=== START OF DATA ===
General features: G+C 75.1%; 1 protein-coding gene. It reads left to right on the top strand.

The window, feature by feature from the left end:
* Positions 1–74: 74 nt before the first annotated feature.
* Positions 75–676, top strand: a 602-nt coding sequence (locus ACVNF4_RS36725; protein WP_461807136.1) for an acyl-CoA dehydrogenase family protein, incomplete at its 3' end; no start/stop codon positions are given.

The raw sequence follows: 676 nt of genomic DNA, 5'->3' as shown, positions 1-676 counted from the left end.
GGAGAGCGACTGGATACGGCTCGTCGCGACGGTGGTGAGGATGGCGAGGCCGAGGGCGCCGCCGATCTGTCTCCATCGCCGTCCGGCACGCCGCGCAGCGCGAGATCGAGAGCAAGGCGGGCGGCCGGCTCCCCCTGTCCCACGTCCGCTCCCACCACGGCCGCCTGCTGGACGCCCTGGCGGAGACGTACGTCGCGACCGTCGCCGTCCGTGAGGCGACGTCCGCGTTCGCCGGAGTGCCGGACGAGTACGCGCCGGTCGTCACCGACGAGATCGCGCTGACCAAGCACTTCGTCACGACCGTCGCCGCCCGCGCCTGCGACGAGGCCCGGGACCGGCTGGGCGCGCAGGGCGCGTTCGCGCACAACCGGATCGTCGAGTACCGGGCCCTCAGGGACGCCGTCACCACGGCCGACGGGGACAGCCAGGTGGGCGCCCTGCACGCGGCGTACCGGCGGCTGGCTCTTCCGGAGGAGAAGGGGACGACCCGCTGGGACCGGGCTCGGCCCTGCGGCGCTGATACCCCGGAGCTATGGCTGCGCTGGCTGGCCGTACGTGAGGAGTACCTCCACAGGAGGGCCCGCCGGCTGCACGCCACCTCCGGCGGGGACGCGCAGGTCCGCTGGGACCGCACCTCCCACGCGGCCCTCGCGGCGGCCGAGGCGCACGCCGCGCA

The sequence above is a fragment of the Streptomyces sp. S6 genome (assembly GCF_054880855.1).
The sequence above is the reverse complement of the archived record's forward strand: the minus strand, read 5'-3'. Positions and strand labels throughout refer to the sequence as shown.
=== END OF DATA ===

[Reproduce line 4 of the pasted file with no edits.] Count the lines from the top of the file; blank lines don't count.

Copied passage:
* Positions 75–676, top strand: a 602-nt coding sequence (locus ACVNF4_RS36725; protein WP_461807136.1) for an acyl-CoA dehydrogenase family protein, incomplete at its 3' end; no start/stop codon positions are given.